Monthly Archives: March 2014

Review: Arctic Summer by Damon Galgut

Arctic Summer coverThe publication of every new book by Damon Galgut is a literary event par excellence. Two of his latest three novels were shortlisted for the prestigious Man Booker Prize. He is the recipient of many other accolades, including the local CNA Prize for The Beautiful Screaming of Pigs (1991) and the Commonwealth Writers Prize for Best Book from the Africa Region for The Good Doctor (2003). Galgut’s beautifully supple prose, his mastery of narrative forms, and his feel for characterisation always offer a rewarding literary experience. Arctic Summer is no different.

Like Galgut’s last novel, In a Strange Room (2010), Arctic Summer is partly set in India. Galgut’s descriptions of the places his astutely drawn characters traverse are as always a feast for all senses. In many other respects, however, it is a great departure from Galgut’s previous work. Evoking the early life of the British novelist E.M. Forster (1879-1970), Arctic Summer is a biographical novel, focused on its protagonist’s travels to India and Egypt as well as the relationships he shared with his mother and the few men who stirred his love and desire.

It is the time after Oscar Wilde’s trial and exercising caution in the display of one’s sexual longings is paramount to one’s survival. For most of the novel, Forster’s yearnings remain unfulfilled. The struggle to articulate what is one of the greatest taboos of his time and to put his desire into practice – whether in life or his work – takes centre stage in the novel.

Arctic Summer opens in 1912 with Forster on board a ship heading for India where he intends to visit Syed Ross Masood, a young Muslim man to whom he had been a tutor in England. The two men developed a deep, yet often unsatisfying, relationship, which is clouded by Forster’s love for Masood and his heterosexual friend’s inability to respond to his unwanted advances. The trip unfolds in unexpected ways. But it is Masood and the stay in his native country that eventually will inspire Forster’s masterpiece, A Passage to India (1924).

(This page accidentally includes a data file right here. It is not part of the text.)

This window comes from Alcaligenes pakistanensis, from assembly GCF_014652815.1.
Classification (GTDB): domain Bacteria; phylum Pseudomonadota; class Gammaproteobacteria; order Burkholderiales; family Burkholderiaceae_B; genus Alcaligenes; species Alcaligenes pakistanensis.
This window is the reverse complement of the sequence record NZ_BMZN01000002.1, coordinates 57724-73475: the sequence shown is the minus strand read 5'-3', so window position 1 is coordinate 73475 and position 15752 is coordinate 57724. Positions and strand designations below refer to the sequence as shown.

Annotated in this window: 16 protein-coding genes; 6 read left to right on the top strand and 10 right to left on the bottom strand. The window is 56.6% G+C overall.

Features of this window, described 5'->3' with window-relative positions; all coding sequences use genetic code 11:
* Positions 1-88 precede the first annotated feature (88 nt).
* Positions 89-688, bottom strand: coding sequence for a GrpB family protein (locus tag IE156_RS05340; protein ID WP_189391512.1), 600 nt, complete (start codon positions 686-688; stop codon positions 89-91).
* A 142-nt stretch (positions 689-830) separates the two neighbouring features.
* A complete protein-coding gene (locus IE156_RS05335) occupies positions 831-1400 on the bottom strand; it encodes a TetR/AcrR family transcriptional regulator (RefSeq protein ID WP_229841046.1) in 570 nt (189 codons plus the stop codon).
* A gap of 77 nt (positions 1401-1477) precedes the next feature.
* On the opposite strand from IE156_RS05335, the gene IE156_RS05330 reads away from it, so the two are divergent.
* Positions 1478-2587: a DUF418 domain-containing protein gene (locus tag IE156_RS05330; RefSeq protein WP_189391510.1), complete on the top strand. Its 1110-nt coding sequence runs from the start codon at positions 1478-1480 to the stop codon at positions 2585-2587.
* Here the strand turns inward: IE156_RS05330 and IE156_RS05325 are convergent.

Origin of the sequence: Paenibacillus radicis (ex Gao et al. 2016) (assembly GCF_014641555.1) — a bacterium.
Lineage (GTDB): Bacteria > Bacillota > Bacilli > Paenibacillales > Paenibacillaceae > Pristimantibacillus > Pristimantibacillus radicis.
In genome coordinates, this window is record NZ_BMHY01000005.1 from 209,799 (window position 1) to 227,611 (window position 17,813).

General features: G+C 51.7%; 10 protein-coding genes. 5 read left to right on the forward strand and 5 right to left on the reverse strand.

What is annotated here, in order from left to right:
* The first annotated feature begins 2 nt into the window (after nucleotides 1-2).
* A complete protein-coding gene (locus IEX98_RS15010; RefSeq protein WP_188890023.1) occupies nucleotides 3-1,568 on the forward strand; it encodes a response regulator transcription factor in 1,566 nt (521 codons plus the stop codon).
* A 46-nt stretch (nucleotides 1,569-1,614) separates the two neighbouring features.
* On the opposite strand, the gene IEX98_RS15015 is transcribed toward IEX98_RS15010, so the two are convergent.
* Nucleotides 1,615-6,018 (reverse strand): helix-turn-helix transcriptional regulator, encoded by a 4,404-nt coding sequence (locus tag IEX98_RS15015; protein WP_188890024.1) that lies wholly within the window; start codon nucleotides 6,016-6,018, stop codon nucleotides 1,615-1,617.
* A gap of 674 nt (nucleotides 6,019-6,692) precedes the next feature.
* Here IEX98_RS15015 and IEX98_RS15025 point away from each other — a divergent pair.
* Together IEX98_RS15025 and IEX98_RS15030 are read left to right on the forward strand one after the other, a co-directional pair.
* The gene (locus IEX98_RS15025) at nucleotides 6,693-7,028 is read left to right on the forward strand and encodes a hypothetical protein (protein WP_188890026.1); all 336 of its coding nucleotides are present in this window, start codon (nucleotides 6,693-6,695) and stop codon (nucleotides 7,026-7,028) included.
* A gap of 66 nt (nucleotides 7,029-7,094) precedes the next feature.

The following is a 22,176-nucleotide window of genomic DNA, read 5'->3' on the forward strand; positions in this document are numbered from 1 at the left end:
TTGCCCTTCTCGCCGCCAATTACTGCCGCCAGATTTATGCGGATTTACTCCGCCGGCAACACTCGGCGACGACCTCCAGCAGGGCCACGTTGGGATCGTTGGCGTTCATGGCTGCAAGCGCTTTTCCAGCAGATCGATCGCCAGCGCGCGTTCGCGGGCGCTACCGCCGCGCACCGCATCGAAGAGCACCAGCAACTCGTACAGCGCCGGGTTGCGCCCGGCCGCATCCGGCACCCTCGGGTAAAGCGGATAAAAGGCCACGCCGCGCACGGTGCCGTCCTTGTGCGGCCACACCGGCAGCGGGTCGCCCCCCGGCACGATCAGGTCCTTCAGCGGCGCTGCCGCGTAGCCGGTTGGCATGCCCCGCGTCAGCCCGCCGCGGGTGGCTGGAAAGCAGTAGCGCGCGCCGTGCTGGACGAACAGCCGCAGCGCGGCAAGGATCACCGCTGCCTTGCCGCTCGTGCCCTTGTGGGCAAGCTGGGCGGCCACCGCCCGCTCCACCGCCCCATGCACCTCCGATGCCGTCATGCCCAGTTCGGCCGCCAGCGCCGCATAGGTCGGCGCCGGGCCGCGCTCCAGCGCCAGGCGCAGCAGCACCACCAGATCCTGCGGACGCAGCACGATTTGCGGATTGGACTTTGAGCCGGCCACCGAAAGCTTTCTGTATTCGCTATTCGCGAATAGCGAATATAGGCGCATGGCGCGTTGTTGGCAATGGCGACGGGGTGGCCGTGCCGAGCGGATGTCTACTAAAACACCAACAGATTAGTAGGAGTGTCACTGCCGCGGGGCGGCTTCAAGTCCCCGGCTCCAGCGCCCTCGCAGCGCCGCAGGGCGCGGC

It is only in Egypt during the First World War when Forster volunteers to work for the Red Cross that at the age of thirty-seven he is seduced by a recuperating soldier. Then he meets and falls in love with Mohammed el-Adl, a tram conductor, who despite being also heterosexual and later happily married, allows Forster certain sexual liberties and appears to share his affections.

During Forster’s later sojourn in India he becomes embroiled in a relationship with Kanaya, a barber at the court of the Maharajah Bapu Sahib to whom Forster becomes Private Secretary. Devoid of feelings which he so desperately craves and blackmailed by Kanaya, Forster feels lonelier than ever.

Galgut brilliantly describes not only the precarious situation in which gays, or “minorities” in Forster’s terminology, found themselves at the beginning of the twentieth century, but also the pitfalls of power relations across race and class that accompany Forster’s ventures into the land of mostly unreciprocated love. The subtlety with which Galgut imagines the shifts in Forster’s psyche and the way his discoveries impact on his work, especially A Passage to India, the posthumously published Maurice and the unfinished Arctic Summer from which Galgut’s own title derives, is remarkable.

Even though with this novel Galgut enters the well-established field of fictional author biographies (locally, Michiel Heyns’s The Typewriter’s Tale or J.M. Coetzee’s Foe spring to mind), there is a great risk with imagining the lives of real people, especially well-known historical figures. Reading Arctic Summer, I often had the feeling that it is a novel where it should have been a biography and a biography where it should have been an autobiography. It is specifically Galgut’s dedication of his novel which echoes Forster’s original dedication of A Passage to India to Masood that makes one question the real inspiration and background of Arctic Summer. The parallel suggests that at least some of the emotional and psychological texture which Galgut ascribes to Forster’s and Masood’s relationship in Arctic Summer might have an autobiographical source.

Judging from the acknowledgements, Galgut’s research into E.M. Forster’s life must have been extensive. But like most readers, I’m neither a Galgut nor a Forster scholar, so it is impossible for me to judge where and to what extent the lines between Forster’s life and Galgut’s imagination and own experiences blur. Even more difficult is to define why such “untidy borders”, in the words of critic Ellen Rees, trigger occasional twinges of unease when reading the novel.

And yet, there is no doubt that this meticulously crafted book is a tribute to an intriguing man and his work. A deeply felt, melancholic novel which charts the subliminal links between creativity and desire and brings to life a fascinating literary figure, it is another bright feather in Galgut’s literary cap.

Review first published in the Cape Times on 28 March 2014, p. 32.

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10 Questions

Invisible Others1. What question are you asked the most frequently?
How does one pronounce ‘Szczurek’? People usually remember me as the one with that weird name and hardly ever get it right. But I don’t mind. I know they mean me.